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First Test: 2011 Dodge Journey


As the old saying goes, having kids can be a blessing and a curse, and what to transport the little ones in is of the many issues John and Jane Doe have to address as the family expands. Once upon a time, the minivan and station wagon were the usual suspects. Today, there's a multitude of options for modern families, with updated 2011 Dodge Journey one of several choices on Dodge lots alone.

Like its Dodge stablemates, the DODGE Journey has been refreshed for 2011 in an effort to make the midsize crossover more attractive to modern families. DODGE Journey press materials profess that the mid-level Crew model we recently tested possesses "the flexibility of a minivan, the image of a crossover, and driving dynamics of a performance sedan." The last part is more than a bit of a stretch, but the rest of the statement is spot-on.

 While memorable driving experiences and technological wizardry aren't exactly the Journey's strong suits, John and Jane could care less. What's more important is getting little Doe to their play date safely and easily, and the DODGE Journey is a viable option if they find the minivan too lame and larger SUVs too intimidating.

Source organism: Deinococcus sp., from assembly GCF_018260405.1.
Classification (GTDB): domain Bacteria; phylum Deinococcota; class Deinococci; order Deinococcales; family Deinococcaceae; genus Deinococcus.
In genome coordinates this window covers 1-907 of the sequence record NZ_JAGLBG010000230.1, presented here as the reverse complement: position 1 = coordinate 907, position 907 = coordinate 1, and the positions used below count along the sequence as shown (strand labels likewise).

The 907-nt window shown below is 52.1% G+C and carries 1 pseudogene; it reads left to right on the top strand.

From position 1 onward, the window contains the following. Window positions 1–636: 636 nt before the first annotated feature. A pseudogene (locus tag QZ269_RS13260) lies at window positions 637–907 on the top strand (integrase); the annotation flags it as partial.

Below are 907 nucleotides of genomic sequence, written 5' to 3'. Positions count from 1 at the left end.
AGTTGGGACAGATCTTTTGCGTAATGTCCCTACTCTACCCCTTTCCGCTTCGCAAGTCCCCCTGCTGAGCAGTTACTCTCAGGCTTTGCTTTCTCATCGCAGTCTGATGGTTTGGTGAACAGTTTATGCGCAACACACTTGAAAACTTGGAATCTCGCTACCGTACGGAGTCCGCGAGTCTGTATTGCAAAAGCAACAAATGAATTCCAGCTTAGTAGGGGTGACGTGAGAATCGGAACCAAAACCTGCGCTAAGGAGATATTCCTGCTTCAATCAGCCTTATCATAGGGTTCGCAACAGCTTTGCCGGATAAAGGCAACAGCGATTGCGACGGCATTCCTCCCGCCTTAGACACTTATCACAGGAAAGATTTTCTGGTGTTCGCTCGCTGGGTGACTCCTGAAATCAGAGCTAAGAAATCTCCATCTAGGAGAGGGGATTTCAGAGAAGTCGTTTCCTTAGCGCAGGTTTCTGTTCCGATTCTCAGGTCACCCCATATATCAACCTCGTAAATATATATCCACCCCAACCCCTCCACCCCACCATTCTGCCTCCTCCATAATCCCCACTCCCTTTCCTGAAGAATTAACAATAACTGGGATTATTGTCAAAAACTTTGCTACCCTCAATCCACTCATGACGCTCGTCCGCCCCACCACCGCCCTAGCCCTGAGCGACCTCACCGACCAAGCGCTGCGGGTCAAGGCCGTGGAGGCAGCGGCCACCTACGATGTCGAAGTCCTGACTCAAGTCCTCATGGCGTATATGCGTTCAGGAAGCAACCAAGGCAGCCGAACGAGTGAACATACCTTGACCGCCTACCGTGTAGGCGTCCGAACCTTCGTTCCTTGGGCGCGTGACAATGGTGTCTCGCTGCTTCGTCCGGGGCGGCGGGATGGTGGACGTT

The DODGE Journey has been criticized for a lack of refinement in the past, and Dodge has made a solid effort to address the crossover's shortcomings with the 2011 model. Not much has changed on the outside, with the DODGE Journey retaining much of its original shape while infusing subtle, modern revisions to the front and rear ends for the new decade.

 The 3.6-liter Pentastar V-6 has been a welcome addition to the Chrysler/Dodge lineup, and not surprisingly, it finds its way under the Journey's hood as well. Our Pentastar-equipped DODGE Journey tester with all-wheel drive and six-speed automatic was good for a 7.5-second 0-60 mph time and 15.9-second quarter-mile run, which is spritely enough for the more heroic merges onto the highway. As peak torque and horsepower come later in the powerband -- 4400 and 6350 rpm, respectively -- drivers may experience the need to get the six-cylinder's revs up. There's 4350 pounds of aluminum, steel, and plastic that won't get moving on its own, after all.

(Source)


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